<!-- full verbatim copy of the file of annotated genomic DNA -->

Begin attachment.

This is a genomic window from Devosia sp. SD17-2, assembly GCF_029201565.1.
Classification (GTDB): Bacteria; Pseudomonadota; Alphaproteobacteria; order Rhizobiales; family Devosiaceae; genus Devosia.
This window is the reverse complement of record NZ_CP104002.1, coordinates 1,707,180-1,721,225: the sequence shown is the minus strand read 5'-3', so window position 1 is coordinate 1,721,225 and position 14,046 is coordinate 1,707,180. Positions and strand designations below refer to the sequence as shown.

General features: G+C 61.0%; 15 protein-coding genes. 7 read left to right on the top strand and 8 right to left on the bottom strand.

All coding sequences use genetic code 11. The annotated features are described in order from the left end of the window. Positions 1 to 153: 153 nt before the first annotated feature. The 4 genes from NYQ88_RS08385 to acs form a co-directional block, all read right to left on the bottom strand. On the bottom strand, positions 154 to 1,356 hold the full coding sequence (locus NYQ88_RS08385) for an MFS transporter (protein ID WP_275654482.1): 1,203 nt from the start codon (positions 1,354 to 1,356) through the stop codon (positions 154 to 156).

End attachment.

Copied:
This is a genomic window from Devosia sp. SD17-2, assembly GCF_029201565.1.
Classification (GTDB): Bacteria; Pseudomonadota; Alphaproteobacteria; order Rhizobiales; family Devosiaceae; genus Devosia.
This window is the reverse complement of record NZ_CP104002.1, coordinates 1,707,180-1,721,225: the sequence shown is the minus strand read 5'-3', so window position 1 is coordinate 1,721,225 and position 14,046 is coordinate 1,707,180. Positions and strand designations below refer to the sequence as shown.

General features: G+C 61.0%; 15 protein-coding genes. 7 read left to right on the top strand and 8 right to left on the bottom strand.

All coding sequences use genetic code 11. The annotated features are described in order from the left end of the window. Positions 1 to 153: 153 nt before the first annotated feature. The 4 genes from NYQ88_RS08385 to acs form a co-directional block, all read right to left on the bottom strand. On the bottom strand, positions 154 to 1,356 hold the full coding sequence (locus NYQ88_RS08385) for an MFS transporter (protein ID WP_275654482.1): 1,203 nt from the start codon (positions 1,354 to 1,356) through the stop codon (positions 154 to 156).